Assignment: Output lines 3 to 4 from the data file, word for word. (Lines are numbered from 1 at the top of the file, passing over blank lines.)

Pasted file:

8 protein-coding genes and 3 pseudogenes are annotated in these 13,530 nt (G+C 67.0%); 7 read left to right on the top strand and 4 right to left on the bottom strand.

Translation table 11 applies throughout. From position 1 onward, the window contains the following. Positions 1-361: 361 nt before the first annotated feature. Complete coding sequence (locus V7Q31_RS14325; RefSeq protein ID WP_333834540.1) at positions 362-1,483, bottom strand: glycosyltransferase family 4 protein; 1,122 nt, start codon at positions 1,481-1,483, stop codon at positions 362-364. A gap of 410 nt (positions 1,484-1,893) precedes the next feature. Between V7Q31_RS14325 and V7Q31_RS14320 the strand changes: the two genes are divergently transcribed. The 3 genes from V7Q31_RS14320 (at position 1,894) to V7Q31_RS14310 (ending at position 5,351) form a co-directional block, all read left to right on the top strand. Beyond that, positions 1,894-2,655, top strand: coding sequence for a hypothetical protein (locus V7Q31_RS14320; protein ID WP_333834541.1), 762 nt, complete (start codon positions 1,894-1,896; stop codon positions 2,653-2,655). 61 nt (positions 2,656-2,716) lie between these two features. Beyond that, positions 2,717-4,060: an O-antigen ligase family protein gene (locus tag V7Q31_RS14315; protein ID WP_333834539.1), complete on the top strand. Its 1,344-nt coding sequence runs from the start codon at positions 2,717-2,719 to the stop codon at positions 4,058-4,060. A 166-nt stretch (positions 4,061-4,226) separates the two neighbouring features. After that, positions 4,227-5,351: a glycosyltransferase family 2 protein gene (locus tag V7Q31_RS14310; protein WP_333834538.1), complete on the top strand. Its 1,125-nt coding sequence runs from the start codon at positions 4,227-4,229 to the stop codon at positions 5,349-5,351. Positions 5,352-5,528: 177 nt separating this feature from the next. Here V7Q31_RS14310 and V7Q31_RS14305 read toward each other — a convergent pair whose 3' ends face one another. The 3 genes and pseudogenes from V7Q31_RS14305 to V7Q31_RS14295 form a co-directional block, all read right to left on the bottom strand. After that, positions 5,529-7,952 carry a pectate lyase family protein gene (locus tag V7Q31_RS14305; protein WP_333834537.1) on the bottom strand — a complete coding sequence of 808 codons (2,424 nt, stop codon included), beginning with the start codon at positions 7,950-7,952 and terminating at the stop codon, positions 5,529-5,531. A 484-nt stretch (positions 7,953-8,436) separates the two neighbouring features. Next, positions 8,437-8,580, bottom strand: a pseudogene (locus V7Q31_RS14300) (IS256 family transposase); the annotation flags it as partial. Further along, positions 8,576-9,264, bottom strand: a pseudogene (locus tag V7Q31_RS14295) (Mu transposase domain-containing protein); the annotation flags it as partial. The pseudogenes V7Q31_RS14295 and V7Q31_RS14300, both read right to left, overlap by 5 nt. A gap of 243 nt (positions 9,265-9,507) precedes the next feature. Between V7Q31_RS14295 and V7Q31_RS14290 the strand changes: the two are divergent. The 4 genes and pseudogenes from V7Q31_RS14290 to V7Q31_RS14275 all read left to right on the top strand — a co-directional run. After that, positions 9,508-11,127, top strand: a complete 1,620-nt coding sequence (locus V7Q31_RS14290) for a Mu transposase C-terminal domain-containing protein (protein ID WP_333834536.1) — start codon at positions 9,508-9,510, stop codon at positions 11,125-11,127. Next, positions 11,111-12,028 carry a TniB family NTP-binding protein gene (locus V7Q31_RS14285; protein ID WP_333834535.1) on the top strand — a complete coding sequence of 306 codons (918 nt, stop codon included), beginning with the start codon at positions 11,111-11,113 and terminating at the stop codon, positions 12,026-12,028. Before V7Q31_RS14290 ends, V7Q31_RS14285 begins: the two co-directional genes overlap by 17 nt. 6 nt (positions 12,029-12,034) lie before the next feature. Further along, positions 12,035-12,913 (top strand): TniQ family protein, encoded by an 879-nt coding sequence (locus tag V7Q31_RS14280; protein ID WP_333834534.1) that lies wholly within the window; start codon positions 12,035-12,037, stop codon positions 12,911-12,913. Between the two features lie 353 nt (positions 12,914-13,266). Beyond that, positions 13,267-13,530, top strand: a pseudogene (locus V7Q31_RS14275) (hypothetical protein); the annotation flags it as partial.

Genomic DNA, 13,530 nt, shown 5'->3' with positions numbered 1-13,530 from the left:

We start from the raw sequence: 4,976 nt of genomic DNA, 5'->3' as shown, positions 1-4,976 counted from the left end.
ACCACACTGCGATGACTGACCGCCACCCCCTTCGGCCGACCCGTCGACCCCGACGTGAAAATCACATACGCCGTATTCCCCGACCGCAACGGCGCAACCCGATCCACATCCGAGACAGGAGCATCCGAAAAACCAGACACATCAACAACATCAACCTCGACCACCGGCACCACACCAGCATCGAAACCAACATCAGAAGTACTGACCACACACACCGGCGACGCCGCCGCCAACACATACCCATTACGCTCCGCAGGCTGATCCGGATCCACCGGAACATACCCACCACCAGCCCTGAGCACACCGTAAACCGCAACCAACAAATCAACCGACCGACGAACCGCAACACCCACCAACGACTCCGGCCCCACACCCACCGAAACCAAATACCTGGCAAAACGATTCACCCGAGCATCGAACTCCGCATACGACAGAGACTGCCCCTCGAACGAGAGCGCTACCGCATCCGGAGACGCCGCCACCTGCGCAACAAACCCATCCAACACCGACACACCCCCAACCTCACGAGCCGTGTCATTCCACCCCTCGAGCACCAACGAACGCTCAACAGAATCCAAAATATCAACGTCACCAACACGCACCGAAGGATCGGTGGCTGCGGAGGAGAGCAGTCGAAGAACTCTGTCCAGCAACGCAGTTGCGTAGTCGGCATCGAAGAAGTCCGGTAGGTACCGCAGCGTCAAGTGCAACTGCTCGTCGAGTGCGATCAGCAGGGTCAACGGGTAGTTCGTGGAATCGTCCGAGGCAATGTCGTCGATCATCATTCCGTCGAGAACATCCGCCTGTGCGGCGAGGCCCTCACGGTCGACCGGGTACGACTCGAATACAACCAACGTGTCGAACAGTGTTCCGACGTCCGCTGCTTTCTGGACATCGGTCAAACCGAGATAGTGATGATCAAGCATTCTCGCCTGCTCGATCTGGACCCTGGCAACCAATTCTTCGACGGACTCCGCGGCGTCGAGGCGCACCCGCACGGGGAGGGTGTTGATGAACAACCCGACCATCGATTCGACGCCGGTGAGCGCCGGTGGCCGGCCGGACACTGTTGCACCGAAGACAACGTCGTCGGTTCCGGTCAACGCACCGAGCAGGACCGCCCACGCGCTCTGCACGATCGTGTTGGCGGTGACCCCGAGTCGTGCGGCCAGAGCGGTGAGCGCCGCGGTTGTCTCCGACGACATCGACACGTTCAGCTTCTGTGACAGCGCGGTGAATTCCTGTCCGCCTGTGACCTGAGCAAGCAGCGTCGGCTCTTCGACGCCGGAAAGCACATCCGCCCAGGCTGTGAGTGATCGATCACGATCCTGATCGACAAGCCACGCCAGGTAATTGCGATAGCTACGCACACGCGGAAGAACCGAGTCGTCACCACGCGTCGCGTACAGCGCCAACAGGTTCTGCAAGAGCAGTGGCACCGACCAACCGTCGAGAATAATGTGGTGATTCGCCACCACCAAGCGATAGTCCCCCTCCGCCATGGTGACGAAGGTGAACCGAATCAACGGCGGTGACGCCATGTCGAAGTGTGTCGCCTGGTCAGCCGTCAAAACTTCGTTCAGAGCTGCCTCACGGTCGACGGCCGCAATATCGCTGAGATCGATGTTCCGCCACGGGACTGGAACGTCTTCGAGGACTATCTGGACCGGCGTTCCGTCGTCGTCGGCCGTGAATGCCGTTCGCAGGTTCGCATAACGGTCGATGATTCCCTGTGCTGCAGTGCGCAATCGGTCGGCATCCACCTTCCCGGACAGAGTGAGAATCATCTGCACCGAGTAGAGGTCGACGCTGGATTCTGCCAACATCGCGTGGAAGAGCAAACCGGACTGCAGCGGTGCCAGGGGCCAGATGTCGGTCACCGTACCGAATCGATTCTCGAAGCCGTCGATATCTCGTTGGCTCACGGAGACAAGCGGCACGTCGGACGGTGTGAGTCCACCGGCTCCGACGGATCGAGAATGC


Genomic DNA, 13,530 nt, shown 5'->3' with positions numbered 1-13,530 from the left:

We start from the raw sequence: 4,976 nt of genomic DNA, 5'->3' as shown, positions 1-4,976 counted from the left end.